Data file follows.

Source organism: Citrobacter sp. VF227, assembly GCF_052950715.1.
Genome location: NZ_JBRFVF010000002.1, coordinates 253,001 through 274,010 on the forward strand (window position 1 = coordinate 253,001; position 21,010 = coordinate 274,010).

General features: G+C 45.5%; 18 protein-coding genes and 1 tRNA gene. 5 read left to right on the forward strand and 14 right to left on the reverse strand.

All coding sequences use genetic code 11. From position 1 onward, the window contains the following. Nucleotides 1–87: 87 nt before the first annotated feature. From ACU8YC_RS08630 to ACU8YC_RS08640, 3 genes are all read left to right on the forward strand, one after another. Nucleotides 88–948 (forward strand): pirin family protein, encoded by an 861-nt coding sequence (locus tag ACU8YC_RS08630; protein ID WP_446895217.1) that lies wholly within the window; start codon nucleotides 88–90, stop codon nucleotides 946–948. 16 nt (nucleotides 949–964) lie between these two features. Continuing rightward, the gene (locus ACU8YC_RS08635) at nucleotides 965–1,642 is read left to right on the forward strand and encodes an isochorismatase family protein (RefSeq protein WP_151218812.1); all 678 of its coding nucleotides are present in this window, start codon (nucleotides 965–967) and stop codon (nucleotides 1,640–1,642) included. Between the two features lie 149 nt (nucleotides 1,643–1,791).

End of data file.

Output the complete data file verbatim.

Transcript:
Source organism: Citrobacter sp. VF227, assembly GCF_052950715.1.
Genome location: NZ_JBRFVF010000002.1, coordinates 253,001 through 274,010 on the forward strand (window position 1 = coordinate 253,001; position 21,010 = coordinate 274,010).

General features: G+C 45.5%; 18 protein-coding genes and 1 tRNA gene. 5 read left to right on the forward strand and 14 right to left on the reverse strand.

All coding sequences use genetic code 11. From position 1 onward, the window contains the following. Nucleotides 1–87: 87 nt before the first annotated feature. From ACU8YC_RS08630 to ACU8YC_RS08640, 3 genes are all read left to right on the forward strand, one after another. Nucleotides 88–948 (forward strand): pirin family protein, encoded by an 861-nt coding sequence (locus tag ACU8YC_RS08630; protein ID WP_446895217.1) that lies wholly within the window; start codon nucleotides 88–90, stop codon nucleotides 946–948. 16 nt (nucleotides 949–964) lie between these two features. Continuing rightward, the gene (locus ACU8YC_RS08635) at nucleotides 965–1,642 is read left to right on the forward strand and encodes an isochorismatase family protein (RefSeq protein WP_151218812.1); all 678 of its coding nucleotides are present in this window, start codon (nucleotides 965–967) and stop codon (nucleotides 1,640–1,642) included. Between the two features lie 149 nt (nucleotides 1,643–1,791).